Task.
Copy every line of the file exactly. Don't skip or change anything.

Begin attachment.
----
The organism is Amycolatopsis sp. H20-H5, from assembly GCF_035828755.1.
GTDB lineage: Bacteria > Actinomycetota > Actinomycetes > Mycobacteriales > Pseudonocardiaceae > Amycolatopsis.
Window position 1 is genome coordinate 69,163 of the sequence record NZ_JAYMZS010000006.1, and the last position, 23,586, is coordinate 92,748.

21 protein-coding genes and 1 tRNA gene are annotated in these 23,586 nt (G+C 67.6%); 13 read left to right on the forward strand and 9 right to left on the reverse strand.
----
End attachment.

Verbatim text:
The organism is Amycolatopsis sp. H20-H5, from assembly GCF_035828755.1.
GTDB lineage: Bacteria > Actinomycetota > Actinomycetes > Mycobacteriales > Pseudonocardiaceae > Amycolatopsis.
Window position 1 is genome coordinate 69,163 of the sequence record NZ_JAYMZS010000006.1, and the last position, 23,586, is coordinate 92,748.

21 protein-coding genes and 1 tRNA gene are annotated in these 23,586 nt (G+C 67.6%); 13 read left to right on the forward strand and 9 right to left on the reverse strand.